General Richard Butler Chapter, NSDAR

“On the evening of February 26, 1920, about 35 ladies met at the home of Alma Sherman Phillips, Second Street, for the purpose of organizing a local chapter of the Daughters of the American Revolution.  Rebecca Cook of Cooksburg County, organizing State Regent was presented and spoke in regard to the importance of any work undertaken by the chapter.  The suggestion was made by Rebecca Cook, approved by the chapter, that Alma Phillips fill the office of organizing regent and as such name officers:  Alma Phillips appointed:  First Vice Regent, Juliette Campbell; Second Vice Regent, Gertrude MacKinney; Registrar, Emily Doanes;  Recording Secretary, Minnie Gillespie; Treasurer, Nancy Mateer;  Historian, Helen Heiner;  Corresponding Secretary, Emma Christie; Chaplain, Rose McNees.”

from the minutes of our first chapter meeting

General Richard Butler 

General Richard Butler was born in the Parish of St. Bridget’s, Dublin, Ireland, April 1748. He was the oldest son of Thomas and Eleanor Parker Butler. Thomas Butler and Eleanor Parker were married in 1741; and in 1748, when Richard was five years old, they came to America.


Very few facts concerning the personal family affairs of General Richard Butler seem to be on record. His will, dated September 29, 1785, recorded in Carlisle, Pennsylvania, mentions his wife, Mary, and children, William and Mary, and is simply a statement of property bequests.  Some were around Pittsburgh, Pennsylvania, and others in the eastern part of the state.


If the facts concerning the personal home life of General Richard Butler have been left unrecorded, the friends and historians have been generous in their praise of him as a leader, soldier, and a friend of the Indian.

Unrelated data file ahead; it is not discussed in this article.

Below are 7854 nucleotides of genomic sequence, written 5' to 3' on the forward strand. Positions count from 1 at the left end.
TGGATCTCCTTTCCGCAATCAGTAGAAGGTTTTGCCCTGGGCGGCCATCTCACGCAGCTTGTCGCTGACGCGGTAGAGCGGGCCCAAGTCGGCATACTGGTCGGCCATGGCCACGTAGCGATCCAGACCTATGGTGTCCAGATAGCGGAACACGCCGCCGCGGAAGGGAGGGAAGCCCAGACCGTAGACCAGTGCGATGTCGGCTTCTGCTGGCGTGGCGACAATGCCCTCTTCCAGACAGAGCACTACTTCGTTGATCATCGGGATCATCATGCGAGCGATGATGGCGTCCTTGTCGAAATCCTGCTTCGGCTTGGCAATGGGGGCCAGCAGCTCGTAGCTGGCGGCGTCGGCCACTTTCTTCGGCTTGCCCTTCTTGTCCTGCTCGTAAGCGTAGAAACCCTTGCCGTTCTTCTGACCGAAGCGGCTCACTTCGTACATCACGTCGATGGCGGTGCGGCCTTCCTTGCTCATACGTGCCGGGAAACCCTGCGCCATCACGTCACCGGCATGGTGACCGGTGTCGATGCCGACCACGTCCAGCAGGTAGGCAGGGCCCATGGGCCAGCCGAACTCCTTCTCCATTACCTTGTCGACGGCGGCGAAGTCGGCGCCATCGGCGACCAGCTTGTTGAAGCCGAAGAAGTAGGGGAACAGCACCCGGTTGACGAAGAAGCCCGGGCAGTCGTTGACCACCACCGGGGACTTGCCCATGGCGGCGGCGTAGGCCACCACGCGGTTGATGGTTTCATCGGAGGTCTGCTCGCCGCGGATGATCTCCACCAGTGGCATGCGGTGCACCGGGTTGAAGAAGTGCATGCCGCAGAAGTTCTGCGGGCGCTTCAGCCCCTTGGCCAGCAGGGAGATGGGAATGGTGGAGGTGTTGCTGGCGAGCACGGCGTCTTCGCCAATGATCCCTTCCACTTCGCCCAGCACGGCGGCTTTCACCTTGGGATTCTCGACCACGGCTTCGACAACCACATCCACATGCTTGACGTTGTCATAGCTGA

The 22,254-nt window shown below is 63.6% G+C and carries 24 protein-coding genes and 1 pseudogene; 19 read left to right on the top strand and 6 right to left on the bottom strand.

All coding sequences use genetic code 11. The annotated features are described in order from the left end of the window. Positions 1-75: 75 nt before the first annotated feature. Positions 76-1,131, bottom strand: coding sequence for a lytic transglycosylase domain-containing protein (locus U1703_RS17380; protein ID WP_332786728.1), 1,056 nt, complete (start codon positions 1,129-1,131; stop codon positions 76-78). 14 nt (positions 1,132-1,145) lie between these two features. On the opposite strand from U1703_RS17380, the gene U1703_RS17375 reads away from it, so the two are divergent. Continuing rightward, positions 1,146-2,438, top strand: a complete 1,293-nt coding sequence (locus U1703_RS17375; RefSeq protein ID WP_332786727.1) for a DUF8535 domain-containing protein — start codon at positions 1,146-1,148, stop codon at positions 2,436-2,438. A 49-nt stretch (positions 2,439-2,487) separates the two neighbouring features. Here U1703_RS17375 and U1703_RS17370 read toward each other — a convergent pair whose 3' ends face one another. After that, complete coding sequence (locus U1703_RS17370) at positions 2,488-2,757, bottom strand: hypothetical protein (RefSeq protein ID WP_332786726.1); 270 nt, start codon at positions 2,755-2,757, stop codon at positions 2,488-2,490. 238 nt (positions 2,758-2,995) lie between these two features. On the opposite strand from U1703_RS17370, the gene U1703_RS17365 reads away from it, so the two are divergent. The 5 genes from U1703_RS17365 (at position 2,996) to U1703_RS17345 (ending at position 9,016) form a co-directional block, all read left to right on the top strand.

About the year 1770, Richard and William, one of his five brothers, settled in Pittsburgh, Pennsylvania, then a small village, and entered into partnership as Indian traders. When the Revolutionary War broke out in 1776, he entered the Pennsylvania line as Captain of the 2nd Pennsylvania Battalion. In 1777, he was transferred to Morgan’s Rifle Command as Lieutenant Colonel. He took active part in the battles of Saratoga, Monmouth, Stoney Point, and Yorktown. On account of his prior service, he was designated to plant our flag upon the British Works at the surrender of Yorktown. One writer said of him, “He was a brave and intrepid soldier, quick to perceive duty, and as quick to perform it, and possessed in a high degree the attachment of his men, and the confidence of his Commander-in-Chief, General Washington.


General Richard Butler was on the commission to hold treaties with the northern and western Indians.   In performance of his duties, he was located at Fort Stanwix, Fort McIntosh, and in 1785 at Miami, Ohio. During this period he kept a journal of his expeditions which was

published in Pittsburgh, Pennsylvania, in 1847 in a publication called “The Olden Times.”


General Richard Butler was prominent in securing the formation of Allegheny County and was appointed Lieutenant for the county in 1788. Later he was made one of the Judges of the Courts of Allegheny County, from which position he resigned to become a Representative to the Assembly from Allegheny and Westmoreland counties. At that time, Butler was still a part of Allegheny County, as it was not made a separate county until 1800 and was named for General Richard Butler nine years after his death.


In 1791, General Butler was made second in command with the rank of Major General of the Army organized by General St. Clair for an expedition against the Indians and commanded the right wing of the American Army on the Miami River, where he met his death. According to a Butler County history, Major General Richard Butler fell at St. Clair’s defeat at what is now known as New Miami, Ohio, in the southwestern part of the state, on Nov. 4, 1791. Several years after this battle with the Indians, Cornplanter, the noted chief, returned to General Butler’s widow the Medal of Cincinnati which was on his person when he was killed.


In the Butler County Court House, there is a copy of the Fort Stanwix Treaty with the Six Indian Nations, by which Butler County was purchased for $292.30. General Richard Butler was one of the commissioners of the United States who negotiated it.


On the front of the Butler County Court House is a tablet erected in 1917 by the Pennsylvania Historical Commission and the Pennsylvania State Society Daughters of the American Revolution in memory of General Richard Butler.


General Richard Butler Chapter of the Daughters of the American Revolution is honored to remember the man for whom our county, our city, and our chapter have been named.

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Updated 6/29/2019

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